Monday, April 30, 2001

Children living across the river from Oldbury Power Station may be far more likely to die of leukemia.

A leading expert claims new evidence gathered around the power station in South Gloucestershire could undermine the whole nuclear industry.

The study says that children living across the River Severn in Chepstow are 11 times more likely to die of leukemia than the national average.

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Baby teeth clues to 'nuclear cancer'

Thursday, April 5, 2001

US scientists want British parents to keep their children's baby teeth to help them test a link between nuclear power and cancer.

They claim that children who live near nuclear power stations could be at a greater risk of cancer, and that the teeth will reveal how much radioactivity they have received.

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Czechs yield to neighbours on Temelin EIA

Wednesday, December 13, 2000

The Czech Republic has agreed that its Temelin nuclear power plant will undergo a full environmental impact assessment (EIA) in line with EU requirements before fully coming on stream. Pressure for the change was exerted by the European Commission after vigorous allegations by neighbours Austria and Germany that the plant did not match western standards. The first of the power station's two 981 megawatt reactors has been running at test levels since 10 October.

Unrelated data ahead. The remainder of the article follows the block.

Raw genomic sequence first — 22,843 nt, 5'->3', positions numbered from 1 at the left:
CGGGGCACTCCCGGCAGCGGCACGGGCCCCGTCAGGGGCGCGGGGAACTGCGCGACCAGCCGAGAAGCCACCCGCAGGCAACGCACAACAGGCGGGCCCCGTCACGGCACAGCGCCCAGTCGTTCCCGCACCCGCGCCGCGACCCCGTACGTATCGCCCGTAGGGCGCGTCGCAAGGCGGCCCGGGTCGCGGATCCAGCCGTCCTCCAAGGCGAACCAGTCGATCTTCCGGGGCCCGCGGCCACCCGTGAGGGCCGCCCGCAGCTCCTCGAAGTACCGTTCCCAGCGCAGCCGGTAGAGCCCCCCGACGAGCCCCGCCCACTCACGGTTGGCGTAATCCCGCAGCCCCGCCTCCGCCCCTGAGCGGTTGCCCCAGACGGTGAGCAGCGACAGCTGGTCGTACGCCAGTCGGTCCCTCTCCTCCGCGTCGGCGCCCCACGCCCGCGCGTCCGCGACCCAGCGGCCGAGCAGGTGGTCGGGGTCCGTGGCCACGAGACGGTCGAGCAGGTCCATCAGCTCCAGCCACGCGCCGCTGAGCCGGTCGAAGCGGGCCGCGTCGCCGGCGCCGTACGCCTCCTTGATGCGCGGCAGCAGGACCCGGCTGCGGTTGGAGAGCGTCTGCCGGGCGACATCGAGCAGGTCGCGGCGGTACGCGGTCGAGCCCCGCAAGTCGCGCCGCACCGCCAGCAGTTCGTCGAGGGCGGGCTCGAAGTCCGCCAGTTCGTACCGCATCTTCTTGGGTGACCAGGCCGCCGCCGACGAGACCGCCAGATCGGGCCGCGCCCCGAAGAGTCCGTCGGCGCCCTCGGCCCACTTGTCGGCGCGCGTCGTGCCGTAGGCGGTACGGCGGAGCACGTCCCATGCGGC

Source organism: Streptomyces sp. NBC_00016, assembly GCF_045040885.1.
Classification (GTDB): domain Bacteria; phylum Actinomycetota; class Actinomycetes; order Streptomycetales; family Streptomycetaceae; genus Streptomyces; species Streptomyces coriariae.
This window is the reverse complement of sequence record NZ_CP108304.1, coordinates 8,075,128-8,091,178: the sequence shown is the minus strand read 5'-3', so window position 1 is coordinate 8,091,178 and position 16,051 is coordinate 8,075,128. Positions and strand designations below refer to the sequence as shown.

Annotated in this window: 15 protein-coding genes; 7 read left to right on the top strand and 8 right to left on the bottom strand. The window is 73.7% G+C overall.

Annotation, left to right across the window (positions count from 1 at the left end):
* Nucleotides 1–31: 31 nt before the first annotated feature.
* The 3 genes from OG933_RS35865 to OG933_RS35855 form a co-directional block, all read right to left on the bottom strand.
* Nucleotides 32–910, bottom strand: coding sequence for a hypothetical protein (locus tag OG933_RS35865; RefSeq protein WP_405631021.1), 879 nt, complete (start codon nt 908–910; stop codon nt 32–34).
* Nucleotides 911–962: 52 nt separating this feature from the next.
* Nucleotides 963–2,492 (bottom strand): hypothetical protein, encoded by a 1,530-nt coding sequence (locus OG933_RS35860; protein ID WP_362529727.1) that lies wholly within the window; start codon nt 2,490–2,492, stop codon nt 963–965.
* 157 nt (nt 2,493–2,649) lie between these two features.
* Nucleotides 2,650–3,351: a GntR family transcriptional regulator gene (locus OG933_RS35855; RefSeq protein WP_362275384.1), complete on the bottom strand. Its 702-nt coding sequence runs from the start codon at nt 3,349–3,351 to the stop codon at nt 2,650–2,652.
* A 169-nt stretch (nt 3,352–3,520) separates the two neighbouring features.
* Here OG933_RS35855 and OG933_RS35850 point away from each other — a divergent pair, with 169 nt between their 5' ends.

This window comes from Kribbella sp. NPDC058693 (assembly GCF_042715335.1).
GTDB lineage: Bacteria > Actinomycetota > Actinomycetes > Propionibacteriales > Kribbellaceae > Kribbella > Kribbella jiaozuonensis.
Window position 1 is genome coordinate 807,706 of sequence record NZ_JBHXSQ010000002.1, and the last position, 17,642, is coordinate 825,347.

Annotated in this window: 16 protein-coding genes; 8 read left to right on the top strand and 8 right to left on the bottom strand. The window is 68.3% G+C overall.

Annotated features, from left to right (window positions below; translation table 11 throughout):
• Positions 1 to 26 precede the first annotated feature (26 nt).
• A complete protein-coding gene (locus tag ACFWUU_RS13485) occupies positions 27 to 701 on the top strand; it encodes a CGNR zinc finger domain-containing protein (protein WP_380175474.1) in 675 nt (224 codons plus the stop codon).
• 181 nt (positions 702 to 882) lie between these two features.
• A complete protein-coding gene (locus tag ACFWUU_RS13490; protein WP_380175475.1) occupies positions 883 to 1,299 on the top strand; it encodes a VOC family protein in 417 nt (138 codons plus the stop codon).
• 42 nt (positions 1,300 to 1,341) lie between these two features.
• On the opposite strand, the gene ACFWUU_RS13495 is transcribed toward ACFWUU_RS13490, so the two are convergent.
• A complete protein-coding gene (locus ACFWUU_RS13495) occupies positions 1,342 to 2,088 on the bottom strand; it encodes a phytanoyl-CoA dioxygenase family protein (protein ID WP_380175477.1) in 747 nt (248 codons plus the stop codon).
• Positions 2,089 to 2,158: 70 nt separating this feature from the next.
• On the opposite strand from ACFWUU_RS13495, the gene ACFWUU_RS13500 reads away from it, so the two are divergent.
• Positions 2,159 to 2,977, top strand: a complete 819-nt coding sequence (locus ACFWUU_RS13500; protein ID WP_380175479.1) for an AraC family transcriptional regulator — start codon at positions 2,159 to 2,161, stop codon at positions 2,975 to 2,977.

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Turkey drops Akkuyu project, citing IMF economic program

Tuesday, July 18, 2000

Prime Minister Bulent Ecevit announced immediately following a cabinet meeting on July 25 that Turkey will not proceed with a long delayed power reactor project at Akkuyu Bay and may reconsider the nuclear power option only at some unspecified later time after Turkey has mastered serious economic difficulties.

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Bulgaria agrees to shut nuclear reactors

Tuesday, November 30, 1999

The Bulgarian government has agreed to close four of the six nuclear reactors at its Kozloduy plant by 2006 at the latest, the European Commission said today. The accord means all eight reactors classed as dangerous and "unupgradeable" that are located in countries due to join the EU will be decommissioned within a decade.

The EU has repeatedly stressed that the closure of the four Kozloduy reactors by 2002 would be a condition of Bulgaria's eventual entry into the bloc. But the Bulgarian government recently passed a law which would have seen the last reactor decommissioned only in 2010.

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Neutral Sweden Quietly Keeps Nuclear Option Open

Thursday, November 24, 1994

In the Stockholm suburb of Agesta, a small rock hillock rises amid pine forests and horse farms. It might be just another playground for Scandinavian climbers but for one startling feature: Protruding from the top of the mound, like a missile peeking from a silo, is the conical tip of a nuclear reactor cooling tower.

Thirty years ago, this 65-megawatt reactor buried 50 yards deep and capable of sizable plutonium production was a key component of a vigorous Swedish program to develop a nuclear bomb option, a project that at its Cold War height secretly employed 350 scientists and technicians at the Defense Ministry.